Bruce Aitken is a good example of a person who has dedicated his life to the music industry, completed his apprenticeship in New Zealand with many groups, played countless clubs until the small hours, mixed with all the big names, wrote songs, released a few long forgotten recordings, and played behind the best, but as an excellent drummer, was never in the right seat at the right time to gain the recognition in New Zealand music history he probably deserved. So who is he ?
Bruce Aitken's story started in Invercargill in 1964 when he met Roger McLachlan and formed a duo called Rogers Dodgers. Playing mostly Beatles covers, in 1965 they added Lyall Baron on bass and Barry Withington on guitar. With this combination they started winning talent contests in the Southland area, including the Southland Talent Show. This led to bookings every weekend all over Southland playing mainly at dances. At that time they were also playing alongside other groups like Dave Kennedy and the Answer. Dave made his name a number of years later as a key member of Chapta and Link. When other touring New Zealand groups, such as the La De Da's and Lou and Simon, ventured into the area, they got to play as support. This led the Southland Times to do an article and dub them "New Zealand's Youngest Beat Group". Roger McLachlan went on to later become an early member of Australia's Little River Band in 1975, replacing original bass player Dave Orams.
The next band Bruce formed was called Sambuka, but this was hard for people to remember, so it was changed to Copyrite. Members included Graham and Keith Perkins and Al Johnston on keyboards. At this time Bruce got friendly with Murray Burns and they jammed together a bit. Murray later became a member of Mi-Sex.
In 1969 Bruce Aitken shifted to Wellington to finish his schooling and after that headed back to Invercargill where he formed a three-piece group called Savage. With Russel Knipe on guitar and Tony Ross on bass, they started writing songs and had a big following at Invercargill's 'Mini-Club'.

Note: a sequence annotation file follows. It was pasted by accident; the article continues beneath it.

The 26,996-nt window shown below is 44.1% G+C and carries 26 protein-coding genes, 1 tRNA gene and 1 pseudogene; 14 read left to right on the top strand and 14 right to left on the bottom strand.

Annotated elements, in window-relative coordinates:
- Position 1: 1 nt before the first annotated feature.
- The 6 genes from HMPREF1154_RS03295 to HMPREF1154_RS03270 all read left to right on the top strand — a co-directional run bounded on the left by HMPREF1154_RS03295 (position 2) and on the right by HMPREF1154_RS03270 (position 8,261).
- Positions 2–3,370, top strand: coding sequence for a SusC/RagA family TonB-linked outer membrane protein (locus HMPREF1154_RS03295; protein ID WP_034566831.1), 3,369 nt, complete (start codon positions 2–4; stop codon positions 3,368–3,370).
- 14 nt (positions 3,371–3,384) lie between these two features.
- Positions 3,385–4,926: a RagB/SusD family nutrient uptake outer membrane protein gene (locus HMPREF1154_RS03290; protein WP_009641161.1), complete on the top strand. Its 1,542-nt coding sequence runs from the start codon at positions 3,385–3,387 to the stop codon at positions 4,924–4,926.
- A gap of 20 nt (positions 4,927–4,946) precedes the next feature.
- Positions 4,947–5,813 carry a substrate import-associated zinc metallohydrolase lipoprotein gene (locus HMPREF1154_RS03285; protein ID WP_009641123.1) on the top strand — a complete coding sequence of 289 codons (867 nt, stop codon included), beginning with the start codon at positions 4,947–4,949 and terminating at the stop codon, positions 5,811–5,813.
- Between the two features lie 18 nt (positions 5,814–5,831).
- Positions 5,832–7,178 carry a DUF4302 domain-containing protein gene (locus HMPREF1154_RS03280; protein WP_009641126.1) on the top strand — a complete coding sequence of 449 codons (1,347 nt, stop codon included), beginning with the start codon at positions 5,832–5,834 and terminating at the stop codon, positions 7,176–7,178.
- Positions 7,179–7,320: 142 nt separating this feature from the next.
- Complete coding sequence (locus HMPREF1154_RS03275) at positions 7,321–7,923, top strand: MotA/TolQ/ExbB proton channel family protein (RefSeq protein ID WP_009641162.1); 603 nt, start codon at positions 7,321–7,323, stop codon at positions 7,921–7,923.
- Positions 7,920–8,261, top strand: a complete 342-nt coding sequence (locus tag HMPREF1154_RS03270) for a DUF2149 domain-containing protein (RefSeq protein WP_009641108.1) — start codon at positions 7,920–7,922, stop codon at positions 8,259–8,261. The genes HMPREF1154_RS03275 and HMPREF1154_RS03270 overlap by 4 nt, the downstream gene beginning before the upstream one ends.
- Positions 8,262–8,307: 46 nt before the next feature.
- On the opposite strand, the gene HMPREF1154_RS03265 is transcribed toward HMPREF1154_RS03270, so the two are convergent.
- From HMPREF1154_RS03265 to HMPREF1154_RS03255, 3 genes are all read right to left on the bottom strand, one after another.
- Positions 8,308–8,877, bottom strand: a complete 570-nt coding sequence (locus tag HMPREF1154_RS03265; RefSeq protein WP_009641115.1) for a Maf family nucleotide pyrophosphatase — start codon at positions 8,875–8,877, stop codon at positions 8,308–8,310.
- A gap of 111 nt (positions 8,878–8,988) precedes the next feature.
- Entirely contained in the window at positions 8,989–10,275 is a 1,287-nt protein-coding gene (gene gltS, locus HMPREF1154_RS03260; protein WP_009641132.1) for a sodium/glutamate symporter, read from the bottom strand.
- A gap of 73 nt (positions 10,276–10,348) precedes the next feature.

He returned to Wellington in 1972 and joined a heavy rock band called Heathen Grace. Members of that group were Richie Waitai on keyboards and saxophone, Paul Waitai on guitar, Wayne Tairoa on bass and vocals, and Evan MacGreggor on guitar, and Bruce on drums. They entered the Wellington Battle of the Bands competition that year and were successful winners. Venturing to Auckland to do the same, they weren't quite as successful. Back in Wellington they were offered the residency vacated by the Quincy Conserve at the Downtown Club. The group stayed in residency there until they broke up.
Out of the remnants of that group, a new one was formed, called Boothill. Members were Richie Waitai on saxophone, Cyril Tibbles on keyboards, Tony Wiarea on saxophone, Harry Kamaru on guitar, Wayne Tairoa on bass and Bruce on drums. They mainly played around the clubs and pubs in Wellington and the Hutt Valley. They got the job of backing the many touring solo artists at the time. These included Howard Morrison, Anna Leah, Ray Columbus, Ray Woolf, Maria Dallas, John Hore and several others. At this time Richard Waitai and Bruce were writing songs that the band played, along with the usual covers of the day.
In 1975 Bruce Aitken joined a band from Christchurch, who had relocated themselves to Wellington. They were called Gratis Kinetic and the members were John MaCrae on vocals, Greg Mooney on guitar, Steve Galvin on bass, Murray Watts on organ and Bruce Aitken on drums. They signed up with Pye Records and released one single on the Family Label called "Takin' All"/"Turn To Stone" in 1975. The group toured up and down the country for about a year, playing mostly at pubs and clubs. They were very popular in Palmerston North, playing often at the Awapuni Hotel. They also had a large following in Napier, New Plymouth and Christchurch.